The Merry Wives of Windsor

The Merry Wives of Windsor itself has been seen as a sort of fan service, since it is mainly a vehicle for the Falstaff character.  Thus, in addition to borrowing elements from older stories (as all Shakespeare plays do), Merry Wives is also a sort of sequel to the Henry IV sequence.


There have been at least four opera adaptations of Merry Wives.  Apart from the Verdi, there are:


Falstaff, ossia Le tre burle (Fallstaff, or The Three Jokes), a comic opera by Antonio Salieri (1799).  A DVD of a performance is available at NYPL.  There is also an audio recording on YouTube:


Die lustigen Weiber von Windsor, a German-language opera adaptation by Otto Nicolai (1845-9).  Two of the films listed below are based on this opera.  A CD is available at NYPL.


Sir John in Love, an English-language opera by Ralph Vaughan Williams, which premiered in 1929.  A CD can be had at NYPL.  There is an audio recording of an undated BBC Concert Orchestra performance here:


Merry Wives has been adapted to film a handful of times, although I haven’t had much luck tracking down the films online:


• There was a 1910 silent film directed by Francis Boggs.  It is held by the Library of Congress.


• There was a 1950 adaptation of the Nicolai opera, directed by Georg Wildhagen,  It is available on VHS at Rutgers.


• There was “BBC Sunday Night Theatre” production in 1952, directed by Julian Amyes.  I haven’t been able to locate a copy.


• There was a 1955 BBC TV adaptation directed by Barrie Edgar and Glen Byam Shaw.  I couldn’t find much information about this either.


• In 1965, there was another adaptation of the Nicolai opera, directed by Georg Tressler.  Folger apparently has a book containing “publicity advertisements (pressbook)” for the film.  I haven’t been able to locate a copy.


• In 1980 there was a direct-to-video adaptation directed by Richard E.T. White.  NYPL has it in some sort of cassette format, although I’m not sure if it’s VHS.


• There is also a film of a stage performance of the play directed by Jack Manning.  I am getting conflicting reports about when this film is from, but it was some time around 1980.  This one is actually available on DVD at the NYPL.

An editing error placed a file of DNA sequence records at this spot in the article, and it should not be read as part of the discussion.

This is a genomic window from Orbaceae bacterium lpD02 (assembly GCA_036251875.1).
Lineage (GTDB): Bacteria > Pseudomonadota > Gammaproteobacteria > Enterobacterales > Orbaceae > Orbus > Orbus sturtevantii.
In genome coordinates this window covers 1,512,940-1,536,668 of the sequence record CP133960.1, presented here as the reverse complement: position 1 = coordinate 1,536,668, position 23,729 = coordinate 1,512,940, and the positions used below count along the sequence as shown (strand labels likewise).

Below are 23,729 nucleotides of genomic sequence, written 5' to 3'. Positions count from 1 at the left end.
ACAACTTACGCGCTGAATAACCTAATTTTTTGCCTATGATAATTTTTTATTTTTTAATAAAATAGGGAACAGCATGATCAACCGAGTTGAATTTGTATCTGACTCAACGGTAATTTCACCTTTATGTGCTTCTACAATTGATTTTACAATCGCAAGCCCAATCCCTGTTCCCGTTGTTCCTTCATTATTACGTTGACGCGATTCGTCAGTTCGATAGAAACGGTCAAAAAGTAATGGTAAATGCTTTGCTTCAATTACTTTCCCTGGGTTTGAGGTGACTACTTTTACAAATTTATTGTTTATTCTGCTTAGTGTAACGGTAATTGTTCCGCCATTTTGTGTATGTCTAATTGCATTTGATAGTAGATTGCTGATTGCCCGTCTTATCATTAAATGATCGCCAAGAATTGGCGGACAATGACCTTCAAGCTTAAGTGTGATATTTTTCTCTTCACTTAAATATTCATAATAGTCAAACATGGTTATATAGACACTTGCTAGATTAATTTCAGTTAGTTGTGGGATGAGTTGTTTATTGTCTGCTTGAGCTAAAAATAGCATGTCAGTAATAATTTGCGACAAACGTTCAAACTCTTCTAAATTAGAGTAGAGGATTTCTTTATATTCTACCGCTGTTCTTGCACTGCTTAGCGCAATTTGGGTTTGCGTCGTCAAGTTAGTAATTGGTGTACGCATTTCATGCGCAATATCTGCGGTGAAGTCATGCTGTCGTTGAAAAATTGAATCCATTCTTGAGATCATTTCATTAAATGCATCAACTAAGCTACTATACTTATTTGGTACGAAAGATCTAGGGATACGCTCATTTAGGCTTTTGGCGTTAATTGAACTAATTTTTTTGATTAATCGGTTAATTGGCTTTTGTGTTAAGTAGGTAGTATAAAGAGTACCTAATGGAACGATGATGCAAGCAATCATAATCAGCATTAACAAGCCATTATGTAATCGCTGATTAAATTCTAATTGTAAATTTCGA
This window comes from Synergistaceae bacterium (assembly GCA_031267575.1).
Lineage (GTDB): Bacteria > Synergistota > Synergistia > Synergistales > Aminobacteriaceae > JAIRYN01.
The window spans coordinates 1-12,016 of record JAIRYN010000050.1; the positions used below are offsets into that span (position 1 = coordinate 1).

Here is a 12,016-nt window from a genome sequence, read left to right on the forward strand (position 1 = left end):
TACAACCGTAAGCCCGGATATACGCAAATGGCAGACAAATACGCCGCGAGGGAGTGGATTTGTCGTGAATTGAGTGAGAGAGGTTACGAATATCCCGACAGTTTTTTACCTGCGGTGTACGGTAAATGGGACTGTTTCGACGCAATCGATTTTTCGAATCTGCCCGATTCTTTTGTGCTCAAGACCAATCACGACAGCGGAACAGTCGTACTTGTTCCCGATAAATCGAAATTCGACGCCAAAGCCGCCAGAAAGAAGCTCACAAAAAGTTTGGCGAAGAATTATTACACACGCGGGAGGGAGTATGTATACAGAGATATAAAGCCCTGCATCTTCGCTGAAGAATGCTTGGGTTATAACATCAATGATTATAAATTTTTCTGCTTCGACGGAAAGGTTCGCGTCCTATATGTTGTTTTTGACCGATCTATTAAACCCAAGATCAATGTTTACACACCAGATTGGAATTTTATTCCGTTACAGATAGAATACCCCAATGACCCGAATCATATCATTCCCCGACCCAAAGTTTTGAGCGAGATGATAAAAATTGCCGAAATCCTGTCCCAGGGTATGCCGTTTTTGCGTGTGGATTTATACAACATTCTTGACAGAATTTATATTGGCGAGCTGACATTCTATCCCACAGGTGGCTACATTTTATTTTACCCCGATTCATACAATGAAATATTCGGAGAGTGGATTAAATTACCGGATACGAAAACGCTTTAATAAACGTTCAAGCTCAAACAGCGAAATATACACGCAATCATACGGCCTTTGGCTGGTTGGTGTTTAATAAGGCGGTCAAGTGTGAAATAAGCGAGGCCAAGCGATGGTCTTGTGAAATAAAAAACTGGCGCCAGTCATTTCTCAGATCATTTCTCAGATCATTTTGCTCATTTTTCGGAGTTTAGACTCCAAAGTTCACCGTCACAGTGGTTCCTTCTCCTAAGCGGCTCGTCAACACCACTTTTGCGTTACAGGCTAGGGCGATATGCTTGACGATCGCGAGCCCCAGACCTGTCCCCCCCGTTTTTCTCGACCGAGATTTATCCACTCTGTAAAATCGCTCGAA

• BBC did another TV adaptation in 1982 as part of their recording of Shakespeare’s complete works, this one directed by David Hugh Jones.  It is available on DVD at NYPL.


• There was a 2011 film produced by the Globe Theatre.  It is available on DVD at Fordham and NYU.


The Comical Gallant by John Dennis is a 1702 rewrite of the play.  I haven’t been able to find a free online version of the text (HathiTrust seems to have it, but the scan is copyrighted even though the play isn’t).  A print version is available at CCNY and Lehman.


There have also been a few productions that change the setting of the play.  This version is set in Windsor, Iowa:


This production sets it in Windsor, Ontario:


Finally, there is a brand of beer called “Falstaff”.  Here is an old commercial for it:

4 thoughts on “The Merry Wives of Windsor

  1. Interesting that the place-name “Windsor,” transported from UK to US, is sufficient ground for a sort-of adaptation. The V Williams “Sir John in Love” is (I believe) an unjustly neglected RVWilliams work, though it was done by the Bronx Opera maybe 12-15 years ago. It has some wonderful moments, though EVW must have known he was up against the better-known Verdi. Another sort of adaptation (or free development) of Hen IV/Falstaff is Robert Nye’s quite witty (and very bawdy) novel, “Falstaff,” a first-person narration by Falstaff, who takes issue with Shakespeare’s “misrepresentations,” claiming, for example, that when F refers to “we youth” he is being accurate, and it was false reports by Hal (incorporated by Shak) that corrupted his reputation. Not quite Gardner’s “Grendel,” but in a similar vein. It’s a lot of fun. I’ll see if I can find it. I’m assuming we all know where we are in the great Otello/Falstaff divide.